Bill Ackman and J.C. Penney May Both Be Wrong

The troubled retailer and one of its biggest investors engaged in a verbal sparring match this week.

Shoppers enter a J.C. Penney department store in Dallas in 2005.
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Who needs trashy daytime talk shows? Turn on CNBC today to catch up on one of the most engaging squabbles of the year (and maybe learn something about business strategy). J.C. Penney and one of its key investors are trading barbs over company leadership, and the blows and counterblows are dizzying. And both parties may need to change their thinking if they want what is best for the company.

The latest trouble began when Bill Ackman, a J.C. Penney board member and manager of a hedge fund that owns an 18 percent stake in the company, demanded in a Thursday letter that the company replace interim CEO Mike Ullman. Ackman then on Friday added that he believes the board should meet immediately and replace Chairman Tom Engibous with Allen Questrom, who served as J.C. Penney's CEO from 2000 to 2004. Ackman also threatened to sell his firm's shares of J.C. Penney.

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The board, meanwhile, fired back Thursday in a statement, with Engibous defending Ullman, who took the helm in April 2013.

"Mike has led significant actions to correct the errors of previous management and to return the Company to sustainable, profitable growth," Engibous said, adding that the board "strongly disagrees" with Ackman.

The fight is made all the richer with the history that these players share. Ackman, for example, already has helped to push Ullman aside once, when in 2011 he pushed to replace Ullman with Ron Johnson, a retailing guru from Apple.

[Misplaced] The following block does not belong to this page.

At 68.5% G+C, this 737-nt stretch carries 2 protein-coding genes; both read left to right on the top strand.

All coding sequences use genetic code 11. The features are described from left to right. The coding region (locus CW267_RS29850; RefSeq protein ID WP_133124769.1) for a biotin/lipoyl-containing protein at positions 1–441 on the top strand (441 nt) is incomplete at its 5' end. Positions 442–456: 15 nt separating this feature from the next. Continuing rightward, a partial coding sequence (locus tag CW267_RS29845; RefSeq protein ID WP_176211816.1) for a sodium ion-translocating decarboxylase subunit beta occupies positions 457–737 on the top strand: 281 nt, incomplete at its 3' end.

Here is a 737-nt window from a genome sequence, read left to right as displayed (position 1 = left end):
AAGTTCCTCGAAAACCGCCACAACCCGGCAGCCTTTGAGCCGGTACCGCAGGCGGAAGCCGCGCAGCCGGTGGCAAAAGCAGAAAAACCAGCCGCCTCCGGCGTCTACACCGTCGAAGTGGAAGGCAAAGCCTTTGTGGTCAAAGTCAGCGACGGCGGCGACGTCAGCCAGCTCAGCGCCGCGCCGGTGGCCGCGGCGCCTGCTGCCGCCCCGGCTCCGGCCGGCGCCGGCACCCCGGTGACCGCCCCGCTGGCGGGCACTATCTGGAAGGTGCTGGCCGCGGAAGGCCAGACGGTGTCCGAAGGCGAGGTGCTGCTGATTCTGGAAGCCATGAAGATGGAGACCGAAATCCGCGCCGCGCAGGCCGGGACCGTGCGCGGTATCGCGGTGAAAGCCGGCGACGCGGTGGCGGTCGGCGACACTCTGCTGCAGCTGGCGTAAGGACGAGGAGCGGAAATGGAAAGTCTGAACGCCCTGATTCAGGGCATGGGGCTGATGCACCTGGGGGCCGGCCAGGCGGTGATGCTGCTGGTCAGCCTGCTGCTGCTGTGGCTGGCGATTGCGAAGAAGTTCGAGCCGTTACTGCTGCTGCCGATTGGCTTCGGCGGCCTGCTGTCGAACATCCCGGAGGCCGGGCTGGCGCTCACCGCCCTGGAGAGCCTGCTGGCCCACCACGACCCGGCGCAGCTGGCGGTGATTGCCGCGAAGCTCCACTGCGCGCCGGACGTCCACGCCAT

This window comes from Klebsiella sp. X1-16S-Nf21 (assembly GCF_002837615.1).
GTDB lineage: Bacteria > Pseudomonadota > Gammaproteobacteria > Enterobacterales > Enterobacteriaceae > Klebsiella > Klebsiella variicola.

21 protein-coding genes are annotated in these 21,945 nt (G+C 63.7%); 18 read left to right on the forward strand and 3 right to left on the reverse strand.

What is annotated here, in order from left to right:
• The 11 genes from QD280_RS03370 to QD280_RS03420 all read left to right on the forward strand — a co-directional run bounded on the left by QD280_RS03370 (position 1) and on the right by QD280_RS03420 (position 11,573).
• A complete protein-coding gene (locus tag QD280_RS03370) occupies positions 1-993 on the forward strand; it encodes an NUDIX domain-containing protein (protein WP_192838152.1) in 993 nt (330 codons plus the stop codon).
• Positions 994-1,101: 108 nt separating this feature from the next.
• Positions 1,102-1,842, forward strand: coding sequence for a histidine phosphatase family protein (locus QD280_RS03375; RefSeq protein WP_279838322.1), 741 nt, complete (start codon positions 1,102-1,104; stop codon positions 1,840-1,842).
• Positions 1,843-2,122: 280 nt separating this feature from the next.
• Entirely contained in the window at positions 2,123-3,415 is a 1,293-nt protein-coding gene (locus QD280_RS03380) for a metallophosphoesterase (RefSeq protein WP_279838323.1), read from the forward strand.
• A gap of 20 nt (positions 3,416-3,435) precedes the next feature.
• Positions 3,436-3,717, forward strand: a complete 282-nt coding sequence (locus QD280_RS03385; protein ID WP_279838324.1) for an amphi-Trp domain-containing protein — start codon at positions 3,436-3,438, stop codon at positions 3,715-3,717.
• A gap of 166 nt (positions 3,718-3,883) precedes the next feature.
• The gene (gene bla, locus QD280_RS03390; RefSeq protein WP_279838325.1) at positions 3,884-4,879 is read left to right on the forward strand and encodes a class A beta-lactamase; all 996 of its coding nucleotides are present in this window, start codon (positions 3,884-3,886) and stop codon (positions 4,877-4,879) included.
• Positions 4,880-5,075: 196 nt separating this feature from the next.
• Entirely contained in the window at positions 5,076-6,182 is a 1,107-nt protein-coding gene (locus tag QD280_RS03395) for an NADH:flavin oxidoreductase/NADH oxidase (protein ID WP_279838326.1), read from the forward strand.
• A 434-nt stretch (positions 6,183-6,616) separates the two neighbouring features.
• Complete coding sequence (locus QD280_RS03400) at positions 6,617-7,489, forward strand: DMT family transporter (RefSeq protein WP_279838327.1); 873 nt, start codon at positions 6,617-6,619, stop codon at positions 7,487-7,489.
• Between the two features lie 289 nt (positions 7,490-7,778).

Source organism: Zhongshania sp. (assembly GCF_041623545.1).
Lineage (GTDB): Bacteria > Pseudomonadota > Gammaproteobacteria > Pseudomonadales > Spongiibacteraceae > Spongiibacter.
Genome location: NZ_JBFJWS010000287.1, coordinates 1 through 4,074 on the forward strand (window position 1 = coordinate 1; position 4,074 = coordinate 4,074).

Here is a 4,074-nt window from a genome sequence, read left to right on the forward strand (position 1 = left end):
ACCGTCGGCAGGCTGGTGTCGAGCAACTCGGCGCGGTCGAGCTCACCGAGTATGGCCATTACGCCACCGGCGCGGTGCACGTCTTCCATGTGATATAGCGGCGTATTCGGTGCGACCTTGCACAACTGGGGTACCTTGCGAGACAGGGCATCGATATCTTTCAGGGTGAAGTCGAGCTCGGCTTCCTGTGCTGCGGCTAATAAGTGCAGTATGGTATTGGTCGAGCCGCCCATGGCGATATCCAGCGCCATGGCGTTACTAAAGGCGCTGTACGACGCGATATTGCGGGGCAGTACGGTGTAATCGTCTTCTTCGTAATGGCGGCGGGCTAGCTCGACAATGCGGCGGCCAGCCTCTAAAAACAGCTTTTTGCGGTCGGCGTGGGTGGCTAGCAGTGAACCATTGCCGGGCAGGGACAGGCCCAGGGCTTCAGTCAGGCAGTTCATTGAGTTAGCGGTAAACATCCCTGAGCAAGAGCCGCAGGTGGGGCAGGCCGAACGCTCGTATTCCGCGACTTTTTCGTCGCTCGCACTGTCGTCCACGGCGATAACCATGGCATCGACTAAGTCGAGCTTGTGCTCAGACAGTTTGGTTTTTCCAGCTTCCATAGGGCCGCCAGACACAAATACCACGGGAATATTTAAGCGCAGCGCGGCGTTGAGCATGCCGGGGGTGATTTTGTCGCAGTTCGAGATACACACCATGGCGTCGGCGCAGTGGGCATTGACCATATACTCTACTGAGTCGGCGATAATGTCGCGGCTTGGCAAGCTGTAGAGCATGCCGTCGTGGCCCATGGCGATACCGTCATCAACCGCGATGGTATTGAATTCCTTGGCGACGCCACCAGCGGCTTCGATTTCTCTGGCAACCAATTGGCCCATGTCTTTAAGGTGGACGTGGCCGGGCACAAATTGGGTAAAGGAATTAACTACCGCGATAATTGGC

Meanwhile, Questrom and the board have their own issues. Questrom, who is considering taking on the role of chairman, has in the past questioned the board's decisions and this week blasted them on CNBC.

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"I do think there's something missing from the board if it takes them this long to come up with a successor," he said. Ullman, himself the company CEO from 2004 to 2012, replaced Johnson as interim CEO in April. The board said in its statement that they have now been searching "in earnest" for three weeks.

When asked about whether he could return and work with J.C. Penney's board, Questrom sounded uncertain. "I would have to feel comfortable that I could work with them, and they'd have to be comfortable that I could be helpful."

The controversy is sending J.C. Penney's year from bad to worse. The company posted a $348 million loss in the first quarter of 2013, the retailer's seventh straight quarterly loss, according to the Wall Street Journal.

Paul Argenti, professor of corporate communication at Dartmouth College's Tuck School of Business, believes, as does Questrom, that the time is beyond ripe for bringing in a new CEO. He also believes the board may want to consider bringing in fresh blood and stepping away from its recent strategy of bringing in retailers and its own former CEOs.

"You don't need someone who was a retailer in a different industry, and you don't need someone who's been in retail," Argenti says. "You need someone who can really think about the strategy."

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He pins some of the company's recent flails on the board. As CEO, Johnson's strategy involved bringing in more upscale goods and eliminating constant promotions. That tactic famously failed, contributing to a sales decline of 25 percent.

"This is a company in search of direction. They have zero idea what they want to do and who they want to be," he says.

In that sense, he says, Ackman may be right in his hurry to find new leadership. However, the board may also have good reason to fire back at him. In brashly bringing his complaints public instead of quietly to his fellow board members, Ackman may have also further endangered the company. As Yahoo! Finance reported this week, more uncertainty could be bad at a time when J.C. Penney's ability to borrow is already reportedly at risk. U.S. News has not yet received a comment from Pershing Square Capital Management, the hedge fund Ackman founded.

Regardless of who is right, the company does have room to right itself, says one marketing expert. J.C. Penney is having troubles, but "that doesn't mean department stores in general aren't. Macy's is doing very well," says Barbara Kahn, director of the Jay H. Baker Retailing Center at the University of Pennsylvania's Wharton School of Business. J.C. Penney occupies a unique niche, she says, as a department store appealing to a slightly lower-income and older audience than stores such as Macy's. Aiming squarely at bringing back that audience will be necessary, she says, but the company may have to do it quickly.